Accordingly, what is needed is a light fixture capable of automatically sensing the presence of dimming signals from power/voltage dimmers (i.e., phase-cut dimmers) and data control protocol dimmers and determining a priority for applying a dimming signal. For example, a light fixture is needed that can be used with legacy power dimmers and digital data control protocol dimmers such as, among others, digital multiplexing (DMX512 or DMX), ACN, ArtNet, KlingNet, Dali or any other data control protocol now known or later developed.

BRIEF SUMMARY OF THE INVENTION

The present invention is particularly suited to overcome those problems which remain in the art in a manner not previously known or contemplated. It is accordingly an object of the invention to provide a device, system and method for automatically sensing the presence of dimming signals from one or more power/voltage dimmers (i.e., phase-cut dimmers) and one or more data controllers providing dimming control signals according to a digital data controller protocol, and determining a priority between the two for applying a dimming signal. In one particular embodiment, the device is embodied in a light fixture. In another particular embodiment of the invention, the device determines whether a power dimming signal is less than a threshold to determine whether or not to vary the light intensity of a light based on the signal from a power dimmer or from a data controller. In a further embodiment, priority is given to a dimming signal from the power dimmer, over a dimming signal from a data controller.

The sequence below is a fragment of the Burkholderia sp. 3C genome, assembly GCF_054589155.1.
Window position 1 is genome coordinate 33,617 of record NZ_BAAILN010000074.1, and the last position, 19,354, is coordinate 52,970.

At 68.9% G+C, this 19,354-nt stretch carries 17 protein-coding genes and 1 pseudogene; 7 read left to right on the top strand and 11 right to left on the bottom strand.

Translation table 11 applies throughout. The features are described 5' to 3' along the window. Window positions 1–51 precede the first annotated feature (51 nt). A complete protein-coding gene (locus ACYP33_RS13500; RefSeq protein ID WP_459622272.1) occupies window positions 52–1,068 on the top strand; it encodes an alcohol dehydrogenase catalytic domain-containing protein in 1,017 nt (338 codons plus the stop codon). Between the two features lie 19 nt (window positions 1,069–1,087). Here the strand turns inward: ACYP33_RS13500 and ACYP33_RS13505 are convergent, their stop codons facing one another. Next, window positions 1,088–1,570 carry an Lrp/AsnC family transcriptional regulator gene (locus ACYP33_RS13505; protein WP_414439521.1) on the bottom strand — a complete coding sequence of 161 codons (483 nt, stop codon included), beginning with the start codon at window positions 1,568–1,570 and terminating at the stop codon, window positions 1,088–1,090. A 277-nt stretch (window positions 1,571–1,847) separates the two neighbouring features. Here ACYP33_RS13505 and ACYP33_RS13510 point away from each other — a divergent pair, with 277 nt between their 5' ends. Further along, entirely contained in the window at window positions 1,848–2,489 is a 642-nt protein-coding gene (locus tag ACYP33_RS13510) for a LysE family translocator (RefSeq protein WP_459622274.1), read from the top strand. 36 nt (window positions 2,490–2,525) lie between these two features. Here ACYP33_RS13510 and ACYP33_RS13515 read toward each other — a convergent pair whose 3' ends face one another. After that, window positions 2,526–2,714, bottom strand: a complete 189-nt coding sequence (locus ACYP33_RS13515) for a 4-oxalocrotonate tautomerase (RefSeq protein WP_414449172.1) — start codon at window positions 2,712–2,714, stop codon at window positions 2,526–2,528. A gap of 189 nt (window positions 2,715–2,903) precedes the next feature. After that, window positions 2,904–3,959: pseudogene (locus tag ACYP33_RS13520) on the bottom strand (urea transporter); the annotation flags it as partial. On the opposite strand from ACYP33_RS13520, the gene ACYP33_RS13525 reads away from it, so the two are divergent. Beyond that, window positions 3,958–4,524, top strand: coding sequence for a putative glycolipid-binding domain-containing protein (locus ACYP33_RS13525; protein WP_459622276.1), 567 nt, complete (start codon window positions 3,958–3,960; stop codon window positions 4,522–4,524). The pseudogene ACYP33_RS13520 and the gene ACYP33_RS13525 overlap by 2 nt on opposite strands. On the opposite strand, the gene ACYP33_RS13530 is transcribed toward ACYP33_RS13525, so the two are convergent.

Although the invention is illustrated and described herein as embodied in a light fixture with multiple dimming capabilities, it is nevertheless not intended to be limited to the details shown, since various modifications and structural changes may be made therein without departing from the spirit of the invention and within the scope and range of equivalents of the claims.

The construction and method of operation of the invention, however, together with additional objects and advantages thereof will be best understood from the following description of specific embodiments when read in connection with the accompanying drawings.

BRIEF DESCRIPTION OF THE DRAWINGS